Gregory House is cynical, narcissistic and something of a misanthrope. His creator, David Shore, conversely is friendly, self-deprecating and unabashedly proud of his work on the veteran FOX drama that bears said character's name. The Emmy-winning writer/producer was on hand at the TCA Winter Press Tour last month where I managed to snag a few minutes of his day to talk about the show's next creative detour, his endless passion for television's most popular curmudgeon and even his revival of "The Rockford Files" for NBC.
Brian Ford Sullivan: You always seem to do one or two formula breaking episodes each season - can you talk about the next one down the pipe?
David Shore: We do a few of them [each year] and we don't even think, we're not like going, "Oh, how can we do [something different]?" We just do, "You know what, that's interesting, let's do that!" And you need the formula to break the formula and if you don't break it up enough it gets boring, if you break it all the time you don't have a show. You need some [kind of] touchtone. But we're doing, we had so much fun recently with the Wilson episode, where we follow him around, we're doing one where we follow Cuddy around. Then we're doing one directed by Hugh Laurie that there's kind of a lockdown in the hospital so there's sort of five little stories in the episode where people are just trapped in a place to confront issues, confront people and we're having fun with that one as well, and Hugh Laurie's going to direct that.
BFS: At year six is it hard finding new ways, new perspectives on how to tackle House's issues?
DS: That's a challenge, I wouldn't say it's hard. Yeah, it's hard in the sense that I get paid well to do it so I've got to say it's hard. [Laughs.] But I still find the character interesting, that's really the measure, that we come to a story and go, "What's interesting about this? What does this reveal about House? How can we utilize this for someone else?" If we find something we go with that chart, if we don't find something we don't go with the story.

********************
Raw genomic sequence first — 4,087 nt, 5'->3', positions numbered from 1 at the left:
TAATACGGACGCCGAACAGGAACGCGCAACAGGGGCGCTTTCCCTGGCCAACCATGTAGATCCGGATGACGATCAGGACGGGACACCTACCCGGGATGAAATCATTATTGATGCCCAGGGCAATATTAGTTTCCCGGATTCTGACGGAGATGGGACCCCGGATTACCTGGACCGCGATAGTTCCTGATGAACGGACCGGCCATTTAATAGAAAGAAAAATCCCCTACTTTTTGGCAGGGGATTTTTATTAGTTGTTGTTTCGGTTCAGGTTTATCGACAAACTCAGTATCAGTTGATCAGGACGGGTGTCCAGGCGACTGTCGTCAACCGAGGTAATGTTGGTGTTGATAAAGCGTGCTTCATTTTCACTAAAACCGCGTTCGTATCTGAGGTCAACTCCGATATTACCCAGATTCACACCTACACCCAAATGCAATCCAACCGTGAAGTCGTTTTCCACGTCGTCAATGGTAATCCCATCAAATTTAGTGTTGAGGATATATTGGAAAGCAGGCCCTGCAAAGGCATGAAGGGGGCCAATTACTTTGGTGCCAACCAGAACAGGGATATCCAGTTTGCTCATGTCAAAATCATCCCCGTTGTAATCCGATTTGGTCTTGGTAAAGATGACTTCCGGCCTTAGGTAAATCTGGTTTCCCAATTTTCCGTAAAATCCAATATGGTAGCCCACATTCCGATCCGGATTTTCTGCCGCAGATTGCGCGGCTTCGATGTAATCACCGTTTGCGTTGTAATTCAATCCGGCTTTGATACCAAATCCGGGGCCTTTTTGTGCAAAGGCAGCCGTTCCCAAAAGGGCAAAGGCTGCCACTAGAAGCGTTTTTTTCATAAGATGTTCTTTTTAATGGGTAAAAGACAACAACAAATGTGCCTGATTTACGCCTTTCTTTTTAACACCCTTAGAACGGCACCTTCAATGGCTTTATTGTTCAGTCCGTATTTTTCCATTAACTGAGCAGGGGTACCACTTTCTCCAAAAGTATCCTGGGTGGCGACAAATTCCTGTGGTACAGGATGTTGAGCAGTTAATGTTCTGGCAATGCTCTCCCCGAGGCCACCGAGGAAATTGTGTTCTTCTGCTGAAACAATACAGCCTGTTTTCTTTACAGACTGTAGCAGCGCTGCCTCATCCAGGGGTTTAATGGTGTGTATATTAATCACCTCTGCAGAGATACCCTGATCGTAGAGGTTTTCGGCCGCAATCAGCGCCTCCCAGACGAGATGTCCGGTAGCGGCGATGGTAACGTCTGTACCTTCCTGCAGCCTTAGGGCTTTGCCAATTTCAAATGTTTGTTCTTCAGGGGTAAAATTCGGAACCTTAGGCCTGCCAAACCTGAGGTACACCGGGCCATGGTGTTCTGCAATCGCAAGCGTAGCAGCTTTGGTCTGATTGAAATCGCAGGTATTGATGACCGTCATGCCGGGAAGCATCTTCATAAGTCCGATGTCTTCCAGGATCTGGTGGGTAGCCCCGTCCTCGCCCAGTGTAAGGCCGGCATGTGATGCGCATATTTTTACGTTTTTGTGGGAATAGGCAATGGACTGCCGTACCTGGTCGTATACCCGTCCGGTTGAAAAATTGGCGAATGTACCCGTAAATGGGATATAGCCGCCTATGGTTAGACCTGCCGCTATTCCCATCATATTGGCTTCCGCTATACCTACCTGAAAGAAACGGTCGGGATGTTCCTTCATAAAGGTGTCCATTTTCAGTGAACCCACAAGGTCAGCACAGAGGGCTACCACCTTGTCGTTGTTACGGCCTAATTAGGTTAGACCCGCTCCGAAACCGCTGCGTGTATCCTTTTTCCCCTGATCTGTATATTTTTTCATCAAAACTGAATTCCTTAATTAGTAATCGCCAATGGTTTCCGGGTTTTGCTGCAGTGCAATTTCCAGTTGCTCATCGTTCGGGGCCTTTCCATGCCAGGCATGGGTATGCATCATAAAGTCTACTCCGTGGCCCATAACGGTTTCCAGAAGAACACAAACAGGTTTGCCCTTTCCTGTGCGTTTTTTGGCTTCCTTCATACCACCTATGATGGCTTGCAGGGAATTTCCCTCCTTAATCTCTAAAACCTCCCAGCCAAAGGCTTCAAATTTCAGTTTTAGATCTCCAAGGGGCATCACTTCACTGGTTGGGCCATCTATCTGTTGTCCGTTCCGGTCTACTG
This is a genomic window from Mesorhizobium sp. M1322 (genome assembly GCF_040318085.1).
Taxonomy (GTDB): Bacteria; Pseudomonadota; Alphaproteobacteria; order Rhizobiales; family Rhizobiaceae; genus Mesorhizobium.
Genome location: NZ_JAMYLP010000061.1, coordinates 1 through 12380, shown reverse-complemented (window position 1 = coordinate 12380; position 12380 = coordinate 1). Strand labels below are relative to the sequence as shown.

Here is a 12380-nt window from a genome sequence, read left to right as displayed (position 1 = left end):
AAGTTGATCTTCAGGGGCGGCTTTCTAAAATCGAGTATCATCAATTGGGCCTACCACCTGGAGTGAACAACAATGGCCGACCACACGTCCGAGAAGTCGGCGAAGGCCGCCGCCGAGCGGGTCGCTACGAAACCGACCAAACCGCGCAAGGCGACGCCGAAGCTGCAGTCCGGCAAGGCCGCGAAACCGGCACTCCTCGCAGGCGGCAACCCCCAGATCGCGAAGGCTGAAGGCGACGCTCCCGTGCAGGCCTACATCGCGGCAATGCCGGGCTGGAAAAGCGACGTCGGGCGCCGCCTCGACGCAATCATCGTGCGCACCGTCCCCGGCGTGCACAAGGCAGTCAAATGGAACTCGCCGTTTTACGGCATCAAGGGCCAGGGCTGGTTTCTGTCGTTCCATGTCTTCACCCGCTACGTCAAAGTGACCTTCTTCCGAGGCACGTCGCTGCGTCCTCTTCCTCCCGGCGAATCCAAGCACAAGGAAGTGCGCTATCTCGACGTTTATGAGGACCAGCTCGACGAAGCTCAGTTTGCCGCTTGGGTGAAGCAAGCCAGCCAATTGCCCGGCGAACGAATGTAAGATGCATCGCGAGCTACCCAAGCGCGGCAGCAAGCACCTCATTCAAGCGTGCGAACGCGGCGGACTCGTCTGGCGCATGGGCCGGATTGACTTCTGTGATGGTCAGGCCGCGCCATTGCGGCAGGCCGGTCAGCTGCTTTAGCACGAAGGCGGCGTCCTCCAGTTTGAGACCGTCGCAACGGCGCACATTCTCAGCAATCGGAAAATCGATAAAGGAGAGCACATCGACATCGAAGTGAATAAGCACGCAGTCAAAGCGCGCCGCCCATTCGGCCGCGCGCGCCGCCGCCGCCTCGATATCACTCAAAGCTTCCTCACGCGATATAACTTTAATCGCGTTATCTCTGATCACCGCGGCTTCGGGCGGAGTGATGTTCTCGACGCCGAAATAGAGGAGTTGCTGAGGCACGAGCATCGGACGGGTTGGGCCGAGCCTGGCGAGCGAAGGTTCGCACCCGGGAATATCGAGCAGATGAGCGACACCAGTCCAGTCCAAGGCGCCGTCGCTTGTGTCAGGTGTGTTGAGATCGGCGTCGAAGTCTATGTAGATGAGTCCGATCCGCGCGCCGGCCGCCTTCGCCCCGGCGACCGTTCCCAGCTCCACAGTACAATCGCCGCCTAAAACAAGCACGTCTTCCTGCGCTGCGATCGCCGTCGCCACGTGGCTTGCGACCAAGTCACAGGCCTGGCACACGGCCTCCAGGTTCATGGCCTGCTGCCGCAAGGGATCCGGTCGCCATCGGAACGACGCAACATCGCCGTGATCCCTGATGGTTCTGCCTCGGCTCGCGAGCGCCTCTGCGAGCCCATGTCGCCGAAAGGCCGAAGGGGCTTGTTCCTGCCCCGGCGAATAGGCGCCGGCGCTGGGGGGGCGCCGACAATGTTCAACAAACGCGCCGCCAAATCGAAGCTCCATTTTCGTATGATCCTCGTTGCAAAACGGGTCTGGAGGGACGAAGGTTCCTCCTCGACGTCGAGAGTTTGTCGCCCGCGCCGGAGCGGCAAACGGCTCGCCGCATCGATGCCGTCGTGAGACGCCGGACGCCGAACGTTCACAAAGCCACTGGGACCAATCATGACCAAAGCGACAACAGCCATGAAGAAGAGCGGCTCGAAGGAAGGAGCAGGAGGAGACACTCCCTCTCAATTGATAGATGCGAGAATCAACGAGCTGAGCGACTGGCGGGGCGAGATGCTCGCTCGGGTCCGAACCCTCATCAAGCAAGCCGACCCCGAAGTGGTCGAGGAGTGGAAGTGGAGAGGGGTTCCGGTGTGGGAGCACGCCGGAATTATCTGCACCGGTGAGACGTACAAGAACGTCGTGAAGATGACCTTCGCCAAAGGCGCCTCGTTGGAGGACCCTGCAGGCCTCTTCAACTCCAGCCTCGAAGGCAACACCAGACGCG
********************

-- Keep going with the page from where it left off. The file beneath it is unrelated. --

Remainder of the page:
BFS: Do you ever worry about reconciling things with the past, how House's journey lines up from year to year?
DS: We're aware of it, we try and be aware of it. It's not the be all end all. He is who he is and we're aware of who he is so we try and be real. We certainly don't do stories that are inconsistent with who the character is. [In terms of] specific facts, we try and be consistent with those but they're not that limiting. What's limiting, actually it's not limiting, what's inspiring, what we write off of is who the character is and what can we do with that. Certainly it's important to be consistent with that but it's not a problem.
BFS: Yesterday, [NBC's President of Primetime Entertainment] Angela Bromstad said that your "Rockford Files" script was the best Christmas present she's had in a long time.
DS: Well she doesn't celebrate Christmas apparently. [Laughs.] I enjoyed the script. They seem to have liked it but they could lie to you. [Laughs.] They very well might have.
BFS: What about that show made you want to redo it for the 21st century?
DS: I just liked it. I watched it when I was a kid, I watched it long before I was thinking about getting into this industry. It was a character way ahead of its time. He's no longer way ahead of its time but he's of the time. They were so far ahead of their time that it still works now.
"House" airs Mondays at 8:00/7:00c on FOX.